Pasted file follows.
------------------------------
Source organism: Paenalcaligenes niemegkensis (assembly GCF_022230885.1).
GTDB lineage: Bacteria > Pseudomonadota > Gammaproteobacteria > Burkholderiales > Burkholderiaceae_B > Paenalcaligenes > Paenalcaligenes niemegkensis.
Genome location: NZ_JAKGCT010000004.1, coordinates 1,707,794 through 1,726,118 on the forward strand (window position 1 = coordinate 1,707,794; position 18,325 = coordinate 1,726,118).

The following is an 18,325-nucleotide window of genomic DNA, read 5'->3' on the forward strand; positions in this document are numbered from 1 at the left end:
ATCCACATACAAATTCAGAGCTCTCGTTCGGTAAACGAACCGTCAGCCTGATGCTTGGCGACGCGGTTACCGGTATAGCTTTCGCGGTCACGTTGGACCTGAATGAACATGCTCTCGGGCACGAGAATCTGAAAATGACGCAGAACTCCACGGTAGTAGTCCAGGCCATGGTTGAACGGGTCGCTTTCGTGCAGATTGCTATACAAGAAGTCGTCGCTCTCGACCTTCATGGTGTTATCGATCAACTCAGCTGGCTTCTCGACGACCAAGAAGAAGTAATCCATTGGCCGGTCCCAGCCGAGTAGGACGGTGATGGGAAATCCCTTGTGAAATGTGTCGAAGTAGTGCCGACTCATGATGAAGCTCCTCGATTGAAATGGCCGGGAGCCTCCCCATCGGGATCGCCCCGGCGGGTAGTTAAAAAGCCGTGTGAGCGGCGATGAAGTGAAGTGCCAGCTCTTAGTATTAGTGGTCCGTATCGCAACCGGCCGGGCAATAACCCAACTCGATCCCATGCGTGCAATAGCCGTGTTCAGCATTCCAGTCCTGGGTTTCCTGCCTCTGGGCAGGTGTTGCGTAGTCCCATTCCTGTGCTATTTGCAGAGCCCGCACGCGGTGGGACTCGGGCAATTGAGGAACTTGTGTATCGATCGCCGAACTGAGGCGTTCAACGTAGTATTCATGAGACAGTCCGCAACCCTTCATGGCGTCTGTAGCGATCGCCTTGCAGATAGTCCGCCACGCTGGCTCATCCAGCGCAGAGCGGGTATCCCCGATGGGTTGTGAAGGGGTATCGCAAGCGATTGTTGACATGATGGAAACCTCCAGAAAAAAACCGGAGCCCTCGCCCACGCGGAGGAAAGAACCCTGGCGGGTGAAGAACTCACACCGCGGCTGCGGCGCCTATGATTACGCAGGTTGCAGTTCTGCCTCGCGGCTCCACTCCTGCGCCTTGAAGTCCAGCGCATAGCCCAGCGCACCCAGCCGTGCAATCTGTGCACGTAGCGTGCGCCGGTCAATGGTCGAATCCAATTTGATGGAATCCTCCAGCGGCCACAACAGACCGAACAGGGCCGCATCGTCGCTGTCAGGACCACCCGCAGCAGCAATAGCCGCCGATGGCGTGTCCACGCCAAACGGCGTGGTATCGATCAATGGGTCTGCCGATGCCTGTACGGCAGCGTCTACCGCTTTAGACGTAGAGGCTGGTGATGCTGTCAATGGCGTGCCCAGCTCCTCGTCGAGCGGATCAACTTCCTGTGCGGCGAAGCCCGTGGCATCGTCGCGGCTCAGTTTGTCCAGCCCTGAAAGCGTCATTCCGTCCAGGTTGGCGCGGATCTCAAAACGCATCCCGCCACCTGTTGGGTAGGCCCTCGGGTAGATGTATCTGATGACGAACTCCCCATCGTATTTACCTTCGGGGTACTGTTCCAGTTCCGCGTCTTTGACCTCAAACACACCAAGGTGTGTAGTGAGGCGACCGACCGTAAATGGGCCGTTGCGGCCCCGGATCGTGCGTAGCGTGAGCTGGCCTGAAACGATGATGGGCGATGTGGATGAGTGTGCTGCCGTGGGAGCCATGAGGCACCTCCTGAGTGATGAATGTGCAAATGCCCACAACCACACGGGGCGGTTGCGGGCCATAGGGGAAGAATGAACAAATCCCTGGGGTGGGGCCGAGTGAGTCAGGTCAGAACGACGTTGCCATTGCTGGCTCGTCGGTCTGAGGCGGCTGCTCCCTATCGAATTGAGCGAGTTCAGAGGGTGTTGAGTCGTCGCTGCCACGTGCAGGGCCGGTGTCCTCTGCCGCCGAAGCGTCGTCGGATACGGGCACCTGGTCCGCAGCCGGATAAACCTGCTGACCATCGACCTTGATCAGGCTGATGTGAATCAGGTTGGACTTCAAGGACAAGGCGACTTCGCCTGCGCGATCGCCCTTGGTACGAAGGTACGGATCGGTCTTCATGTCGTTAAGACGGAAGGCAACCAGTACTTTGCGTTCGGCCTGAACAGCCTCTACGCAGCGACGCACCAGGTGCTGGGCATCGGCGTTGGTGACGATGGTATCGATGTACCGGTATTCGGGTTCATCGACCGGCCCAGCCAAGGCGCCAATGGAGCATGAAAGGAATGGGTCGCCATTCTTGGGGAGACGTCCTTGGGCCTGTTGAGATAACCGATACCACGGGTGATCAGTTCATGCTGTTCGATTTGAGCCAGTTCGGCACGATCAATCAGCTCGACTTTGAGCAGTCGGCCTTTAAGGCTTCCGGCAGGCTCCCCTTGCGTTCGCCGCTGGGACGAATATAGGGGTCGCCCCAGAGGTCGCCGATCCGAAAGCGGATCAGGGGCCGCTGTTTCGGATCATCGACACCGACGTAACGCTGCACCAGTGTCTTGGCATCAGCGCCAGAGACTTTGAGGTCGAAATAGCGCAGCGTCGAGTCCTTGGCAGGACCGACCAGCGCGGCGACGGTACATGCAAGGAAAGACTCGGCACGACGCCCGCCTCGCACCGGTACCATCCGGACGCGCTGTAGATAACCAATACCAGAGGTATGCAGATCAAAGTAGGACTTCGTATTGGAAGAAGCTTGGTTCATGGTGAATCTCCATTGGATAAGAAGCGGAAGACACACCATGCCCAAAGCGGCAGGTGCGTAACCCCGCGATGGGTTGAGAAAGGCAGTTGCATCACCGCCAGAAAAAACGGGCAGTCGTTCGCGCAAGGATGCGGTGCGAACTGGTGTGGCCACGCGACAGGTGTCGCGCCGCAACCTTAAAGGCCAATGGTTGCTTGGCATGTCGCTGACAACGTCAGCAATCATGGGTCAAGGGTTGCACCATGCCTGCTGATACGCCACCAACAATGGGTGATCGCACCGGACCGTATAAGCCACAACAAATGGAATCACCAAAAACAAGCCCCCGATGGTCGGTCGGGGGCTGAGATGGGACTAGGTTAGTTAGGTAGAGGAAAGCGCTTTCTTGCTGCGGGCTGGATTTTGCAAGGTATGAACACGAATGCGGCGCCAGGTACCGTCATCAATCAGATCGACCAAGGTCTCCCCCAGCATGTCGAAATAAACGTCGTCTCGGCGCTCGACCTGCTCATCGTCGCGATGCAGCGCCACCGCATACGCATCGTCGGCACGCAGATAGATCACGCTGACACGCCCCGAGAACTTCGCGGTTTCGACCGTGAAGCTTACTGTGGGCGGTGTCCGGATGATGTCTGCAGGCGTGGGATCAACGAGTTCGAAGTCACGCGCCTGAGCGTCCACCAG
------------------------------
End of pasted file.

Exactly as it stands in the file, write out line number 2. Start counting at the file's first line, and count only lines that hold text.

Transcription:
GTDB lineage: Bacteria > Pseudomonadota > Gammaproteobacteria > Burkholderiales > Burkholderiaceae_B > Paenalcaligenes > Paenalcaligenes niemegkensis.